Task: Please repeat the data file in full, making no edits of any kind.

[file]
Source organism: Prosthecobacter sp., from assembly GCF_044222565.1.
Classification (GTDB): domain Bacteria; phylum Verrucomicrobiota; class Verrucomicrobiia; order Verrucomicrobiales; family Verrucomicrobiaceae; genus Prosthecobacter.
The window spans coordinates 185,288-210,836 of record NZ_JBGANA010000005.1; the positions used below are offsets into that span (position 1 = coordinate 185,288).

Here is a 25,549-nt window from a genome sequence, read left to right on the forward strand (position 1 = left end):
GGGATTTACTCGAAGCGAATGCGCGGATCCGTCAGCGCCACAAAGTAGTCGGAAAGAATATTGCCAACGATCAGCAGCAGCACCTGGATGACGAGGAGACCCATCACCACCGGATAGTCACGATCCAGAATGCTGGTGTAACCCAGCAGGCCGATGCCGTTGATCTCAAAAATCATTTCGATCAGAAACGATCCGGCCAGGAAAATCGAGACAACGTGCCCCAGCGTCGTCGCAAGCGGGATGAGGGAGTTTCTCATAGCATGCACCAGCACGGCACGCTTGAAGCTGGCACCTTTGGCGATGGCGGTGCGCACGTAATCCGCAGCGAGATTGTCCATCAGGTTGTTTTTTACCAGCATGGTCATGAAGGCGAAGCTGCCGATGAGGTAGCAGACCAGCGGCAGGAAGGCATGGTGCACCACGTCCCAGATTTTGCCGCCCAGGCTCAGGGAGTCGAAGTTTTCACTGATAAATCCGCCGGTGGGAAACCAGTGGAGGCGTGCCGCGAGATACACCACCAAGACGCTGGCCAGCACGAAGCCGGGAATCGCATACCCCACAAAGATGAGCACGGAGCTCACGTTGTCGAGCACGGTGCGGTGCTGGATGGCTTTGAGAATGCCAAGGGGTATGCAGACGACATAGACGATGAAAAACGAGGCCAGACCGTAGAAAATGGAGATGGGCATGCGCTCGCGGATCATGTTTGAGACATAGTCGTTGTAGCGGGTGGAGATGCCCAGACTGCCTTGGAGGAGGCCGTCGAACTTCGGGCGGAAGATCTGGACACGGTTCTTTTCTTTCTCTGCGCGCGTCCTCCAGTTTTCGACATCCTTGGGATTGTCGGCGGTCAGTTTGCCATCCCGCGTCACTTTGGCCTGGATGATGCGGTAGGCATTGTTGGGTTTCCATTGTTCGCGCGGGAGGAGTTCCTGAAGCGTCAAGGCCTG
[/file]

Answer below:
Source organism: Prosthecobacter sp., from assembly GCF_044222565.1.
Classification (GTDB): domain Bacteria; phylum Verrucomicrobiota; class Verrucomicrobiia; order Verrucomicrobiales; family Verrucomicrobiaceae; genus Prosthecobacter.
The window spans coordinates 185,288-210,836 of record NZ_JBGANA010000005.1; the positions used below are offsets into that span (position 1 = coordinate 185,288).

Here is a 25,549-nt window from a genome sequence, read left to right on the forward strand (position 1 = left end):
GGGATTTACTCGAAGCGAATGCGCGGATCCGTCAGCGCCACAAAGTAGTCGGAAAGAATATTGCCAACGATCAGCAGCAGCACCTGGATGACGAGGAGACCCATCACCACCGGATAGTCACGATCCAGAATGCTGGTGTAACCCAGCAGGCCGATGCCGTTGATCTCAAAAATCATTTCGATCAGAAACGATCCGGCCAGGAAAATCGAGACAACGTGCCCCAGCGTCGTCGCAAGCGGGATGAGGGAGTTTCTCATAGCATGCACCAGCACGGCACGCTTGAAGCTGGCACCTTTGGCGATGGCGGTGCGCACGTAATCCGCAGCGAGATTGTCCATCAGGTTGTTTTTTACCAGCATGGTCATGAAGGCGAAGCTGCCGATGAGGTAGCAGACCAGCGGCAGGAAGGCATGGTGCACCACGTCCCAGATTTTGCCGCCCAGGCTCAGGGAGTCGAAGTTTTCACTGATAAATCCGCCGGTGGGAAACCAGTGGAGGCGTGCCGCGAGATACACCACCAAGACGCTGGCCAGCACGAAGCCGGGAATCGCATACCCCACAAAGATGAGCACGGAGCTCACGTTGTCGAGCACGGTGCGGTGCTGGATGGCTTTGAGAATGCCAAGGGGTATGCAGACGACATAGACGATGAAAAACGAGGCCAGACCGTAGAAAATGGAGATGGGCATGCGCTCGCGGATCATGTTTGAGACATAGTCGTTGTAGCGGGTGGAGATGCCCAGACTGCCTTGGAGGAGGCCGTCGAACTTCGGGCGGAAGATCTGGACACGGTTCTTTTCTTTCTCTGCGCGCGTCCTCCAGTTTTCGACATCCTTGGGATTGTCGGCGGTCAGTTTGCCATCCCGCGTCACTTTGGCCTGGATGATGCGGTAGGCATTGTTGGGTTTCCATTGTTCGCGCGGGAGGAGTTCCTGAAGCGTCAAGGCCTG